Manufactured Migrant Crisis on Polish Border Is a Form of Hybrid Warfare

Belarus is using the Polish government’s diplomatic isolation to undermine the country and exact revenge on the EU

Migrants at the Belarusian-Polish border in the Grodno region, Nov. 8, 2021. Image Credit: Leonid Shcheglov/Getty Images

Thousands of migrants from the Middle East are trapped at Belarus’ western border, blocked from crossing into Poland by Polish border guards and prevented from turning back by Belarusian security forces. This week, CBS News reported that Polish forces are using water cannons and tear gas to keep migrants from getting through. Deaths have been reported, and a humanitarian disaster looms as winter approaches.

Analysts say that Belarusian President Alexander Lukashenko is directing the migrants to the border region to pressure the European Union to lift sanctions on his regime. Another possible motivation is retaliation for Poland’s support of democratic changes in Belarus. Thus, the migrants are pawns in a double game.

Lukashenko’s creation of a migrant crisis is the type of hybrid attack in which Russian President Vladimir Putin specializes. In hybrid warfare—a combination of conventional and political warfare—a country employs tactics that give it plausible deniability. Poland, recently estranged from the EU, is politically isolated and therefore a ripe target for Belarus.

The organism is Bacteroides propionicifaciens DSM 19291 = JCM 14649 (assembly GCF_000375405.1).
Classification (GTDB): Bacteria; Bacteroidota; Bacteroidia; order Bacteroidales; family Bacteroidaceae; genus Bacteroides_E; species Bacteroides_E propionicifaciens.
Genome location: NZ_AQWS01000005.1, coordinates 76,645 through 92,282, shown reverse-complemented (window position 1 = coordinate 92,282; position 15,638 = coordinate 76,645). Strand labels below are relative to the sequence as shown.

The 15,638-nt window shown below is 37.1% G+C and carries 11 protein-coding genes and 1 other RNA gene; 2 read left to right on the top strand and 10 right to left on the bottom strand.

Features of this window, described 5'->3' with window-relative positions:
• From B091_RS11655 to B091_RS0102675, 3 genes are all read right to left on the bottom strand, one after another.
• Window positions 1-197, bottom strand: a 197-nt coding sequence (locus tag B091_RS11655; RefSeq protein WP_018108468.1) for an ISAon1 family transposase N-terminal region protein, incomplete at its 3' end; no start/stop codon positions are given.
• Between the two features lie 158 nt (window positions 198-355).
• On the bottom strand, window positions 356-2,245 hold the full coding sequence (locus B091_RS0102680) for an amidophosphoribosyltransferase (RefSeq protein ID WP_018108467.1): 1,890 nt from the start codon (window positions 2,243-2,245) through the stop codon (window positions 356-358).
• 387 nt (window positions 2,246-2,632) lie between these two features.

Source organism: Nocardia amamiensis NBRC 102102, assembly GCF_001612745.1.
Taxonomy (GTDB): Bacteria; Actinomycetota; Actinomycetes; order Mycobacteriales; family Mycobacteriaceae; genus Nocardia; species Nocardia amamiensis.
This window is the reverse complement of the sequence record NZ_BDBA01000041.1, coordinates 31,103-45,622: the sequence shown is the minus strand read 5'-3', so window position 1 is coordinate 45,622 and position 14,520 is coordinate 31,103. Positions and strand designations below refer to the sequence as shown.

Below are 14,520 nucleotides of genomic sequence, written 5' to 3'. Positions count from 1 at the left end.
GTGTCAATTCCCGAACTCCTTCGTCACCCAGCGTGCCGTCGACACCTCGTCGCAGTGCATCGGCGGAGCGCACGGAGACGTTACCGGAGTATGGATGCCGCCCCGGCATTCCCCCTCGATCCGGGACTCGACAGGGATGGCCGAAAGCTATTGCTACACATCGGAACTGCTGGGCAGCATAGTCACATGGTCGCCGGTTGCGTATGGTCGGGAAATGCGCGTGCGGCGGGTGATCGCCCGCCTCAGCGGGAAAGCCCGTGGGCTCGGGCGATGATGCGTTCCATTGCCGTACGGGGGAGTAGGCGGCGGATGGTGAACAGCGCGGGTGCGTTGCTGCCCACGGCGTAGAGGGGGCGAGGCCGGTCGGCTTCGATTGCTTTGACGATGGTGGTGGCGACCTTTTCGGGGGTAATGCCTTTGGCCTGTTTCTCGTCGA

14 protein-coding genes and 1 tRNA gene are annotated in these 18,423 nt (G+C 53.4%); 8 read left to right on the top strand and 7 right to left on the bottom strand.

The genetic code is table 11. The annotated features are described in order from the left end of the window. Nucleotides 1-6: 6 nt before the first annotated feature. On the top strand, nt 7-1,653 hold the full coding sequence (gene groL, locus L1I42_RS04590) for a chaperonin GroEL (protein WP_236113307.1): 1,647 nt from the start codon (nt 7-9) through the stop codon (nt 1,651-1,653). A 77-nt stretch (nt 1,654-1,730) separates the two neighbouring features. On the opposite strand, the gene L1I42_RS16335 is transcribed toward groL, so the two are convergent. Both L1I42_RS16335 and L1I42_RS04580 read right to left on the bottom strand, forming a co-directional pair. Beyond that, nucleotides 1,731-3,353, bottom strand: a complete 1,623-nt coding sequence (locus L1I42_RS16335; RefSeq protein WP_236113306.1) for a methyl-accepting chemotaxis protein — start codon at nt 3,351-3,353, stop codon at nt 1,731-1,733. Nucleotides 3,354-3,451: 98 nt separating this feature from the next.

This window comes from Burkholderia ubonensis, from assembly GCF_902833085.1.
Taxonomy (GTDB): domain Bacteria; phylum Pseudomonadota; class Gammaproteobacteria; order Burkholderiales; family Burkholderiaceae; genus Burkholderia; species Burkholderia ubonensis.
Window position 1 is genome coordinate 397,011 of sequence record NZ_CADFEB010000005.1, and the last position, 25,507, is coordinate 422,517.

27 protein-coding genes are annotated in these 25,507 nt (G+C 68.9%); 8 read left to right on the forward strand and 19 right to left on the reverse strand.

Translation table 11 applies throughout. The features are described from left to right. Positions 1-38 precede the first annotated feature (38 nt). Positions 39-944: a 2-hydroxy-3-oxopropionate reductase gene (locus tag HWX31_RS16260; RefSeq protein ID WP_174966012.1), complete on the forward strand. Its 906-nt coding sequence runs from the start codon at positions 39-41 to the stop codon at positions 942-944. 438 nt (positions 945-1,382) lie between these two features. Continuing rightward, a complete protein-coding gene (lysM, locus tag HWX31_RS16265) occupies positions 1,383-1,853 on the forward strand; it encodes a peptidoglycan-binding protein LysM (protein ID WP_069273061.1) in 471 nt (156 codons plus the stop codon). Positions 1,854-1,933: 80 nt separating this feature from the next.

It all started rather innocuously. In August 2020, shortly after the Belarusian presidential election, the media reported that a small group of about 30 people from Afghanistan was trapped in the “no-man’s land” between Belarus and Poland. Initially the situation drew more curiosity than concern; the media was more focused on the election and its fallout.

A year earlier, Lukashenko had won his sixth term as president with a miraculous 80% of the vote, extending his 27-year rule. This time, however, a significant number of Belarusian citizens expressed their displeasure. The autumn of 2020 saw a lot of turbulance and street demonstrations, not just in Minsk but in rural regions, where Lukashenko has traditionally had more support.

The scale of civil disobedience was unprecedented, and Lukashenko reacted with vigorous and equally unprecedented violence against the protesters. A lot of people were arrested and many reportedly tortured; the suspected leaders of the opposition were sentenced to years in prison. Lukashenko was seriously concerned about the country breaking up in front of him and turned to his old friend Putin for assistance.

Meanwhile, Poland supported democratic changes and the anti-Lukashenko movement in Belarus—for example, broadcasting Belarusian-language programs calling for “real democracy.” This also irritated Putin, for whom Belarus is like a “wayward daughter.” Putin has evidently been trying to recreate a new sort of Soviet Union, which would include Ukraine and Belarus. He is no happier with democratic changes in Belarus than he is with those in Ukraine, or for that matter in the Baltic States that have joined NATO and the EU.

Tensions increased in May 2021, when Ryanair Flight 4978, registered in Poland and flying from Athens to Vilnius, was intercepted by a Belarusian MiG-29 and forced to land in Minsk. Belarusian officials arrested Roman Protasevich, an anti-Lukashenko activist living in exile in Lithuania. He was later released from prison but has recently disappeared under unclear circumstances.

The forced landing of a passenger plane was commonly recognized as a clear act of air piracy, and sanctions against Belarus increased, including the banning of flights by Belarus’ Belavia airline in all EU countries. Thus, Lukashenko has a bone to pick with the EU and with Poland in particular, and Middle Eastern migrants have proven to be an effective weapon at hand.

Poland’s Isolation Makes It a Target